As I reported here last week, Sotheby’s is now selling African art via eBay. Now that the auction is over, it’s time to have a look at the results.
Several objects apparently were removed from eBay (the website states: This listing was ended by the seller because the item is no longer available) – either that or they were not sold. Among them the Songye kifwebe mask, Mambila figure, and a Dogon figure. Strangely enough the Allan Stone provenance is no longer listed. Five objects from his estate were sold: a great Makonde mask, estimated at $ 3-5K and starting at $ 1,500 (which was estimated $ 8-12K last year) was sold for $ 6,500*; a Chokwe (?) mask, estimated $ 6-9K (originally $ 15-25K here), sold for $ 4,800; an Akan head was sold for $ 1,800 (est. $ 2-3K); a second Makonde helmet mask sold for $ 2,400 (est. $ 3-5K); and a Sudanese throwing club sold for $ 850 (estimated $ 800-1,200).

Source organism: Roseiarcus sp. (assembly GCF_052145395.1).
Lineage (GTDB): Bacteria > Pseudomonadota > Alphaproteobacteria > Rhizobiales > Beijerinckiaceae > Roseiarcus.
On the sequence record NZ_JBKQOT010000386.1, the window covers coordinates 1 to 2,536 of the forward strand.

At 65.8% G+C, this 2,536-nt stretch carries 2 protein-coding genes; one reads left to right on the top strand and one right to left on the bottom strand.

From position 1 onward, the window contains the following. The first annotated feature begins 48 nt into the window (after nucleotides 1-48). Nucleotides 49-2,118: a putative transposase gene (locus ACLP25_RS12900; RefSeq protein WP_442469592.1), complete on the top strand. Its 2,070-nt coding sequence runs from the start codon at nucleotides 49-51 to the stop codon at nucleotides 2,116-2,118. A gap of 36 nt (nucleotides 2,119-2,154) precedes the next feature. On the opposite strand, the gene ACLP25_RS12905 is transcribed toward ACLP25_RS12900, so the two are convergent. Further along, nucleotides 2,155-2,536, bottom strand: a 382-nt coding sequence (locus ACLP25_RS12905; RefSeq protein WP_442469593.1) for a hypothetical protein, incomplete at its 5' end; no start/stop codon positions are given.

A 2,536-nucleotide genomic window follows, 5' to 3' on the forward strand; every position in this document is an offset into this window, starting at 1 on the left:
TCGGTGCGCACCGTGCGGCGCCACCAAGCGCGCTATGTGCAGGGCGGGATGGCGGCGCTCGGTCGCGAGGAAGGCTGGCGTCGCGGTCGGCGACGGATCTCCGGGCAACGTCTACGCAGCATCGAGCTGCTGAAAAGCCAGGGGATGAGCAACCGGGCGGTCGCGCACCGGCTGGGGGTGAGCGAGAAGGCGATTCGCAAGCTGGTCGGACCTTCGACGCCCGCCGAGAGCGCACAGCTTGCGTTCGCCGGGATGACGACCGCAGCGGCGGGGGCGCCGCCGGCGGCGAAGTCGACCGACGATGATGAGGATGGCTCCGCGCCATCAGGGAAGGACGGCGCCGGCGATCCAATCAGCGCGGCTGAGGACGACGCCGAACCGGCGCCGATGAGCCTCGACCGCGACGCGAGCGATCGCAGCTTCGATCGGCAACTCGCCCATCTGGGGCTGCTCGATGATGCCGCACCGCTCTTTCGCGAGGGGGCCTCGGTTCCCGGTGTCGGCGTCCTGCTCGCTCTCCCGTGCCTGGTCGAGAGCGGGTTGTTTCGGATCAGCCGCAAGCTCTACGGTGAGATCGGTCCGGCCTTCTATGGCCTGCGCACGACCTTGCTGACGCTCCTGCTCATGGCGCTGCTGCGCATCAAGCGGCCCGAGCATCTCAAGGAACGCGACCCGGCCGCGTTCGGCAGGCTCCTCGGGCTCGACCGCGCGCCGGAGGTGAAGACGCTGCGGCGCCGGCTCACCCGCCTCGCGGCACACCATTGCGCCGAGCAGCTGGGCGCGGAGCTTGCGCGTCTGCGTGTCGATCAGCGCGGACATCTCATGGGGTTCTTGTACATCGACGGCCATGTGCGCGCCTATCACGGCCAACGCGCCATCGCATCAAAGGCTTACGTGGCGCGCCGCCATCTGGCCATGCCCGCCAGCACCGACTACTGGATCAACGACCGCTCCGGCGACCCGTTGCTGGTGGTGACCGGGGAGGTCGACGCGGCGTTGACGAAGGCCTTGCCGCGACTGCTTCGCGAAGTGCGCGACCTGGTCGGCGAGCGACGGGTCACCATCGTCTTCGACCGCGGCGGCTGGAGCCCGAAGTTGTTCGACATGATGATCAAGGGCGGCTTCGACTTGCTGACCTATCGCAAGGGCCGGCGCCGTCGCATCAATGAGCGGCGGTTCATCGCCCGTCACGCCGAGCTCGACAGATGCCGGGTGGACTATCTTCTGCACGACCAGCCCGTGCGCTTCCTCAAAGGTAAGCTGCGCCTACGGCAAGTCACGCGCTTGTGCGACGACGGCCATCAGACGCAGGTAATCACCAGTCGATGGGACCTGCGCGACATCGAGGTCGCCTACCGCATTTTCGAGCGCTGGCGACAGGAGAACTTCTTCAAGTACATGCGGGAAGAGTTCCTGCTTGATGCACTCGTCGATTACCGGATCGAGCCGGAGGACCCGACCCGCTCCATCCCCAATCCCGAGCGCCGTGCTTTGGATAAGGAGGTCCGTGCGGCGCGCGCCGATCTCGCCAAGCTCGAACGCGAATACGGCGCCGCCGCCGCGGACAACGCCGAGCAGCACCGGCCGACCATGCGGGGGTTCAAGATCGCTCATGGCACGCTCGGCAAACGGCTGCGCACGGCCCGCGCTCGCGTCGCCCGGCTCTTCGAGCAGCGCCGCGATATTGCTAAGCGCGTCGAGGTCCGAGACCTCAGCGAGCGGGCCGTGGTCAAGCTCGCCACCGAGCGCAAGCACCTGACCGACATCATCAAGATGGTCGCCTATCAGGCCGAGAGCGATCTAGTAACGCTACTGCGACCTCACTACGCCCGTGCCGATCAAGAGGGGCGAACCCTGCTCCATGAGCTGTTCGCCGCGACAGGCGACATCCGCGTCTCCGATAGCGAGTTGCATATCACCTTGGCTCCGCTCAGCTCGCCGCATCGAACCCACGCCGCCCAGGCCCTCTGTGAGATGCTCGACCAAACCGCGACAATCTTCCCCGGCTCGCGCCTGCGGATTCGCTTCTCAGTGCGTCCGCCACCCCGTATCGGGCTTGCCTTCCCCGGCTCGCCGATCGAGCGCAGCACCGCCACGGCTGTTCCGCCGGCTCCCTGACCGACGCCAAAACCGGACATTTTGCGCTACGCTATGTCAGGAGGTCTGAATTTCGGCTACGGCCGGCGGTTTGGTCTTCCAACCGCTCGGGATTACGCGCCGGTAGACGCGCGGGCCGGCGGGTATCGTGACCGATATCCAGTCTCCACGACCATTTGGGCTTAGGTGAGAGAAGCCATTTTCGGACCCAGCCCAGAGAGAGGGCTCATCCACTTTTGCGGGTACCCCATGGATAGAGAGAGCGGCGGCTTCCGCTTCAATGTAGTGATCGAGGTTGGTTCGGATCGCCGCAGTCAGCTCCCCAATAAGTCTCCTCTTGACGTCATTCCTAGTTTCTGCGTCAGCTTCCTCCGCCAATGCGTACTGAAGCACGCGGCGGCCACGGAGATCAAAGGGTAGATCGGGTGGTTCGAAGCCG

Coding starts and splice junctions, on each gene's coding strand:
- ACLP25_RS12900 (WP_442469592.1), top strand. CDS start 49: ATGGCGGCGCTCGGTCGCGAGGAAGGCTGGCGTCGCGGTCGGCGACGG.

*It’s interesting to note that during the second Allan Stone sale, this Makonde mask was passed; the last bid being $ 3,750. It was indeed overlooked during the sale itself and deserved a second chance.
The 3 objects from the Segy estate were not sold (a Bamana headdress, a Bamana mask, and a Fon staff). A Guro antelope mask and a Mossi container also remained unsold, while a Dan miniature mask made $ 2,000 and a Dan mask $ 6,500 (est. $7-8K). I thus wouldn’t call this sale a huge success. From the 15 objects, 7 were sold – (except from the Makonde mask) all under or around the low estimate, in total generating $ 24,850 (I guess without the buyer’s premium).
I wonder if that $ 25K was worth the damage to their carefully created image of no. 1 auction house for African art?
I guess the decision was made higher than the individual departments in Sotheby’s corporate structure.